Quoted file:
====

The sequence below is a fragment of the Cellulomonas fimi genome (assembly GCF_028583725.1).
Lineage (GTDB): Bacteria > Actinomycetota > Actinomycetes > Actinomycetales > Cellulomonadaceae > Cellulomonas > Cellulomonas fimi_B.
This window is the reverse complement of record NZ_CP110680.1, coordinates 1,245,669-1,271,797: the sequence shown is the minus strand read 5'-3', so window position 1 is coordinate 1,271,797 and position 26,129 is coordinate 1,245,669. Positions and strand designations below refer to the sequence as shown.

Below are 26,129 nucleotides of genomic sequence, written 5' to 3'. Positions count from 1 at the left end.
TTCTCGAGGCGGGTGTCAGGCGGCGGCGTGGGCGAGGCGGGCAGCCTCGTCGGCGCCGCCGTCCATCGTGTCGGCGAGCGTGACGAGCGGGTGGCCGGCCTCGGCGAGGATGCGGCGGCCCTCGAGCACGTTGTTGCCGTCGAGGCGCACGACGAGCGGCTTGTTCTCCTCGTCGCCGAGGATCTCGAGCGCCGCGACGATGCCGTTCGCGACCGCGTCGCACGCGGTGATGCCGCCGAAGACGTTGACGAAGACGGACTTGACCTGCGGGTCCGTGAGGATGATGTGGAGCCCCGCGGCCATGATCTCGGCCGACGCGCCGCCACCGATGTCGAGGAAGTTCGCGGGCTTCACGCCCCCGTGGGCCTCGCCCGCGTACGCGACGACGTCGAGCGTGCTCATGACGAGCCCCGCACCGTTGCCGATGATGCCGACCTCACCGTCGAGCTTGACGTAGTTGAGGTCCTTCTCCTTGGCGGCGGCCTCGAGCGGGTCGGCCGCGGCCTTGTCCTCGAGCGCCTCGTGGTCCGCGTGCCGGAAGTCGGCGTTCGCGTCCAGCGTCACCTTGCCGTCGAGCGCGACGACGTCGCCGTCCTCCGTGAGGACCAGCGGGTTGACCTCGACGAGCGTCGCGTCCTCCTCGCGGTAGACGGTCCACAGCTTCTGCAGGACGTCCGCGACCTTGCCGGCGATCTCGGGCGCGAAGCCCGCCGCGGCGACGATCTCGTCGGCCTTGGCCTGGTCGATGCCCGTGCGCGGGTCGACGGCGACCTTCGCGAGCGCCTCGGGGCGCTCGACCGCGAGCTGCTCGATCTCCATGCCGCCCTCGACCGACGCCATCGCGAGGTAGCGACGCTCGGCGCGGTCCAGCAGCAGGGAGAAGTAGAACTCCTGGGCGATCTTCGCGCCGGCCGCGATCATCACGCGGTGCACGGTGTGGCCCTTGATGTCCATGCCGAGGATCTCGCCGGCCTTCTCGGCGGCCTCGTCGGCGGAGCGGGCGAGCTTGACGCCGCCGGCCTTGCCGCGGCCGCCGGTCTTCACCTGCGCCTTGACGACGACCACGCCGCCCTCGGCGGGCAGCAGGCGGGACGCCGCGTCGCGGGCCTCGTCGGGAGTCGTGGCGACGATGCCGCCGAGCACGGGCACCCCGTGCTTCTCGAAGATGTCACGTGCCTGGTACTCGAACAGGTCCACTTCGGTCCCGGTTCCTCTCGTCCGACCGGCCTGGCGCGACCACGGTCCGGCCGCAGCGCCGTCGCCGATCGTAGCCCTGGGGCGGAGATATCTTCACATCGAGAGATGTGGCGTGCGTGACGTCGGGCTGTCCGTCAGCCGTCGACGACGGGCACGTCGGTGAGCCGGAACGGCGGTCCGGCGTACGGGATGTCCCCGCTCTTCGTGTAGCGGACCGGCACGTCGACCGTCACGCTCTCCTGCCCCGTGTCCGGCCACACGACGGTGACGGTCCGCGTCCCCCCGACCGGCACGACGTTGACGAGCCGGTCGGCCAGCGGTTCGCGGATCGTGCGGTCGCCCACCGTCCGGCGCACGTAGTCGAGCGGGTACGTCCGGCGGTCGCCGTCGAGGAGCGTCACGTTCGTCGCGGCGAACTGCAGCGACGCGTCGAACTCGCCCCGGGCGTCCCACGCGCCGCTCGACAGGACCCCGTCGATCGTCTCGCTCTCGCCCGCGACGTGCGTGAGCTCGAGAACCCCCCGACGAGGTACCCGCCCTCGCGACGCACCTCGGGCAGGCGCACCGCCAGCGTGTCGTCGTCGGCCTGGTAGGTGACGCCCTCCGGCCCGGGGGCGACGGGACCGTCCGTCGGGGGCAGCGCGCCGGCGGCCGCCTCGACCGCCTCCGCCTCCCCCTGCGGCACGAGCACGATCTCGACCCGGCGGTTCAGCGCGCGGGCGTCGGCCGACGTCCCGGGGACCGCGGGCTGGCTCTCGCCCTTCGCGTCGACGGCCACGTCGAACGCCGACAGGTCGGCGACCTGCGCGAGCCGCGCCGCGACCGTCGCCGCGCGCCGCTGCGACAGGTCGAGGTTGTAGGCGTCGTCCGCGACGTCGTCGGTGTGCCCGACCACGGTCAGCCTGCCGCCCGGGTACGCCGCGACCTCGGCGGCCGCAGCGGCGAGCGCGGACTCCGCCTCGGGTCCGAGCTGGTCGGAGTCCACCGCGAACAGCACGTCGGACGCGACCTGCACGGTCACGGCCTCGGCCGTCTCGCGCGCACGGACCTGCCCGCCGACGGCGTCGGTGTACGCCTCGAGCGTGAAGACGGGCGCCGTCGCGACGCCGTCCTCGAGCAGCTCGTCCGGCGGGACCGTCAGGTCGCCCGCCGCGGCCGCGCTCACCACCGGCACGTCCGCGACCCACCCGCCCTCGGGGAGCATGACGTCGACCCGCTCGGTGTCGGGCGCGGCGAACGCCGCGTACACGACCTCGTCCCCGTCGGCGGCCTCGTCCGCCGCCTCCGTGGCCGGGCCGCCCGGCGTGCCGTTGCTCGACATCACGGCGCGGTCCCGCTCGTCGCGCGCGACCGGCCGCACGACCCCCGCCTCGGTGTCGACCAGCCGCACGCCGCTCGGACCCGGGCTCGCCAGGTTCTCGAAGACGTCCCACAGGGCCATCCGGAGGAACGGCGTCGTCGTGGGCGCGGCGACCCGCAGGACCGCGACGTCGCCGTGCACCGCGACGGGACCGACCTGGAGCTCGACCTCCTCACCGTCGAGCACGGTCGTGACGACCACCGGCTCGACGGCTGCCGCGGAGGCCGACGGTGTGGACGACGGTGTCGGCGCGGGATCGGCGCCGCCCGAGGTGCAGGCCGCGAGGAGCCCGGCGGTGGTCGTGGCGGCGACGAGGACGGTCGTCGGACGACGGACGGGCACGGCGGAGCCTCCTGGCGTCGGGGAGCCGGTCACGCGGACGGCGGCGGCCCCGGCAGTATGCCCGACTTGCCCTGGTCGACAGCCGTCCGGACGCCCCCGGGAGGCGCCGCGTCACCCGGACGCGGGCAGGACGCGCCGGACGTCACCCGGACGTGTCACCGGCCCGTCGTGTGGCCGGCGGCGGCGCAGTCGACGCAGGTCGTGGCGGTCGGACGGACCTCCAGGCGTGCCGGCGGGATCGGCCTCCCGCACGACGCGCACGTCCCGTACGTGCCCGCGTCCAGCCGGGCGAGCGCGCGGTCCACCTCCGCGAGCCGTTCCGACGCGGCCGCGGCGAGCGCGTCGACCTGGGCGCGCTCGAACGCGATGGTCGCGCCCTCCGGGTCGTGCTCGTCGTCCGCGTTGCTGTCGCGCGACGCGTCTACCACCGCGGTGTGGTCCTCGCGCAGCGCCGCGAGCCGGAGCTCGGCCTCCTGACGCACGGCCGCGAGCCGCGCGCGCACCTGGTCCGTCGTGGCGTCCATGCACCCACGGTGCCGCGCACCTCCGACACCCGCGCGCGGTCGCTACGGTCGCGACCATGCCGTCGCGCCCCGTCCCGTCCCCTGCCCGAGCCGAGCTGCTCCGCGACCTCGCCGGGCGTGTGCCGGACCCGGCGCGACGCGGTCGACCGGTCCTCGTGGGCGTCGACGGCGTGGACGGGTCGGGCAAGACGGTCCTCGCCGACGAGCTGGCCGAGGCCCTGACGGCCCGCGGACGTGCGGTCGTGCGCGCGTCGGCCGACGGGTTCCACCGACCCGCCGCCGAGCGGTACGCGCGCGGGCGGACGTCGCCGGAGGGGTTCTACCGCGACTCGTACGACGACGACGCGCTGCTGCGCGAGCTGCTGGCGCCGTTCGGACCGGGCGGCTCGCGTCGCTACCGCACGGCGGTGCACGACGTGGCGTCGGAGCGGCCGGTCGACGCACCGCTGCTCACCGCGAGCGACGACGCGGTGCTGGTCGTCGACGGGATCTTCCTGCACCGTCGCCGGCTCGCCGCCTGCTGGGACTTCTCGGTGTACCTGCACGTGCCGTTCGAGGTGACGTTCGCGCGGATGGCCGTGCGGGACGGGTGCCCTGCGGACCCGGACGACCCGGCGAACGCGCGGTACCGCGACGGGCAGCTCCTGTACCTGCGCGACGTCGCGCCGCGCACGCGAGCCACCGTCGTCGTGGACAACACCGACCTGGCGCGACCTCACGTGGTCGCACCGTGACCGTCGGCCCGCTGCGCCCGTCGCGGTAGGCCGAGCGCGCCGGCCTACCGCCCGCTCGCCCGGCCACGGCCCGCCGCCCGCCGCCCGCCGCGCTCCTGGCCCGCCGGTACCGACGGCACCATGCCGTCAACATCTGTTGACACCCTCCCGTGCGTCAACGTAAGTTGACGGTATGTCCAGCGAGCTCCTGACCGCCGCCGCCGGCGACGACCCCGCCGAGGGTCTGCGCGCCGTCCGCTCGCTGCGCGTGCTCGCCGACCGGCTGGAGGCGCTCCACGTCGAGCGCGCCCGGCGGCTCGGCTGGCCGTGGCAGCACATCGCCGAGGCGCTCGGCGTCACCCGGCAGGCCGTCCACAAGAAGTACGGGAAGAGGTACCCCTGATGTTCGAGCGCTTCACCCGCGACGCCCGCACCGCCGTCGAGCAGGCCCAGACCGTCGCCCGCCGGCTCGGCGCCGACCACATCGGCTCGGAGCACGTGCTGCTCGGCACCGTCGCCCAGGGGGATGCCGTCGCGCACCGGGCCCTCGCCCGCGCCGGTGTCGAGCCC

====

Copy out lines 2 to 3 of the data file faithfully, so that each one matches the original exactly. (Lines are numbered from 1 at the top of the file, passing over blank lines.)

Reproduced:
Lineage (GTDB): Bacteria > Actinomycetota > Actinomycetes > Actinomycetales > Cellulomonadaceae > Cellulomonas > Cellulomonas fimi_B.
This window is the reverse complement of record NZ_CP110680.1, coordinates 1,245,669-1,271,797: the sequence shown is the minus strand read 5'-3', so window position 1 is coordinate 1,271,797 and position 26,129 is coordinate 1,245,669. Positions and strand designations below refer to the sequence as shown.